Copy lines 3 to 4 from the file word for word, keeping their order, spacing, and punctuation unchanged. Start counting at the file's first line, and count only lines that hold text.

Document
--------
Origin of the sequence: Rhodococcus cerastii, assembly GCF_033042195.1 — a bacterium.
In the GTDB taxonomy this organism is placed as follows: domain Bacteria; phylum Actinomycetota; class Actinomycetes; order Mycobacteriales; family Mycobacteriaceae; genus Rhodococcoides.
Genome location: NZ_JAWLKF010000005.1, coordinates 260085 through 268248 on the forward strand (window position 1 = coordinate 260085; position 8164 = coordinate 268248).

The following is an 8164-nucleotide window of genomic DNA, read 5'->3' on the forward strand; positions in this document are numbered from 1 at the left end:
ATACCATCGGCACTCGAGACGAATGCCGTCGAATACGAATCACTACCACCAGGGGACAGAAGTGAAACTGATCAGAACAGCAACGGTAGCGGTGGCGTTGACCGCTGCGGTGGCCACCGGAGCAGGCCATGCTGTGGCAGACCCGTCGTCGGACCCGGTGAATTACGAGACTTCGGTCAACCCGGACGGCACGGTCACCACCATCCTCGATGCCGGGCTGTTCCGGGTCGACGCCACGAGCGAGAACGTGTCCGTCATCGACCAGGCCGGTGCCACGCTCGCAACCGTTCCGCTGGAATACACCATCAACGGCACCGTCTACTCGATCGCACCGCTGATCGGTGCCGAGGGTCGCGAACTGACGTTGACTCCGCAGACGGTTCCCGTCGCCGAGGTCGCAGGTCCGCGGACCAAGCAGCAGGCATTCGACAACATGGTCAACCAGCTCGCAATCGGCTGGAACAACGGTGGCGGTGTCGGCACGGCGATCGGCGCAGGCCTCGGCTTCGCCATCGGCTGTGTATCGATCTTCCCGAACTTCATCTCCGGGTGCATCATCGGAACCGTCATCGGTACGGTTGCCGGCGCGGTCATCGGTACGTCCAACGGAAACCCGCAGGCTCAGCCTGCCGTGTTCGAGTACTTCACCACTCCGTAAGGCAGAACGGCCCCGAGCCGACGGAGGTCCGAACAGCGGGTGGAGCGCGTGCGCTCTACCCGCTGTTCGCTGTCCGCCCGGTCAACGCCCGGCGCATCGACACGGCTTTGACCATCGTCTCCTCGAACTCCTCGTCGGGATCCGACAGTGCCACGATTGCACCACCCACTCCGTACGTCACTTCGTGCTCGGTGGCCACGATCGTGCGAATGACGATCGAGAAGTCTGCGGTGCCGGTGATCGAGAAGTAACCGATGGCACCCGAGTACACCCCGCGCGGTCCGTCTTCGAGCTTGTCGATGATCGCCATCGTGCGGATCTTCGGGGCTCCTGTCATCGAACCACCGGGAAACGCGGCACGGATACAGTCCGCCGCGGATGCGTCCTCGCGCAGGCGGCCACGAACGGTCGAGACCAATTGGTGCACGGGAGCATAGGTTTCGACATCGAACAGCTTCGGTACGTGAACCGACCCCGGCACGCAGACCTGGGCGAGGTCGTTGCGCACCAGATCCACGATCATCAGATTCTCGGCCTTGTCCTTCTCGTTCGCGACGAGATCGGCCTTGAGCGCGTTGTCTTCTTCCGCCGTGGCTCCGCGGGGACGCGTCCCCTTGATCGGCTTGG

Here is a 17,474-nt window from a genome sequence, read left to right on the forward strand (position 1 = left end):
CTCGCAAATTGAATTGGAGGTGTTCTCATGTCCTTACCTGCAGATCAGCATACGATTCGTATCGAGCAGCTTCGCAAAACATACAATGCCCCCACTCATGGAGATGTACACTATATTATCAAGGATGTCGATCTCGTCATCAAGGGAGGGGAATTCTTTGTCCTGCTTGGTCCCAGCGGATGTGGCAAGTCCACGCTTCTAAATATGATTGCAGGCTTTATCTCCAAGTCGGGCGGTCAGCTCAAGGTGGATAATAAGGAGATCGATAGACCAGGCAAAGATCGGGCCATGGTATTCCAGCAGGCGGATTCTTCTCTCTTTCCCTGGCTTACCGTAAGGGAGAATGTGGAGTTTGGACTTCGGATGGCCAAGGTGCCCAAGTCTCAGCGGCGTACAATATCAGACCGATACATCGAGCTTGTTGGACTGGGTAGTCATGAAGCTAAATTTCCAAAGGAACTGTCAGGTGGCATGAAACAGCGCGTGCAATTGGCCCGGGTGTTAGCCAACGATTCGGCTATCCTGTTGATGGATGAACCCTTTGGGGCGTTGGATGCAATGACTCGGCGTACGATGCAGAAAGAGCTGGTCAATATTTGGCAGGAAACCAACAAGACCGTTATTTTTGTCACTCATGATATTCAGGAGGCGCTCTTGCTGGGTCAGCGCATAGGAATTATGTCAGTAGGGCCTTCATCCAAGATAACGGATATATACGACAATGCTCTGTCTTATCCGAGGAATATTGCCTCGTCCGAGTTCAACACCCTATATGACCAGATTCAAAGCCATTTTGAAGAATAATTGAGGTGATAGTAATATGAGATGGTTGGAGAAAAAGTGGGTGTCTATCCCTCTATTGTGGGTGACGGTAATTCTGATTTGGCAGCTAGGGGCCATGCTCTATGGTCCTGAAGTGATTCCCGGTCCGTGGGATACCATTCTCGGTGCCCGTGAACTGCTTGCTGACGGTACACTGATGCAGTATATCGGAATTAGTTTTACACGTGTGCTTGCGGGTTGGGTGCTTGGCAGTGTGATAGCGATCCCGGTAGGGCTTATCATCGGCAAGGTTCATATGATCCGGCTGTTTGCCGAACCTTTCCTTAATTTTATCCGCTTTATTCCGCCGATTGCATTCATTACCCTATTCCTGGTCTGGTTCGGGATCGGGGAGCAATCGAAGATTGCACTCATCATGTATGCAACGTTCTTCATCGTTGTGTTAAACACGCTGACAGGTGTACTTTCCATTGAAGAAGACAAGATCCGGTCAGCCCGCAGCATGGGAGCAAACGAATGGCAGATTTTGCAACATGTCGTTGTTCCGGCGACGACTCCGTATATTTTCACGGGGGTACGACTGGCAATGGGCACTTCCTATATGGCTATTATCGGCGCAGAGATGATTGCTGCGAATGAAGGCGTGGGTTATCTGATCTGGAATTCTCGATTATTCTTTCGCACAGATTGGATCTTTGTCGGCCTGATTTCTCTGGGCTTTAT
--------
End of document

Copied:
Genome location: NZ_JAWLKF010000005.1, coordinates 260085 through 268248 on the forward strand (window position 1 = coordinate 260085; position 8164 = coordinate 268248).

The following is an 8164-nucleotide window of genomic DNA, read 5'->3' on the forward strand; positions in this document are numbered from 1 at the left end: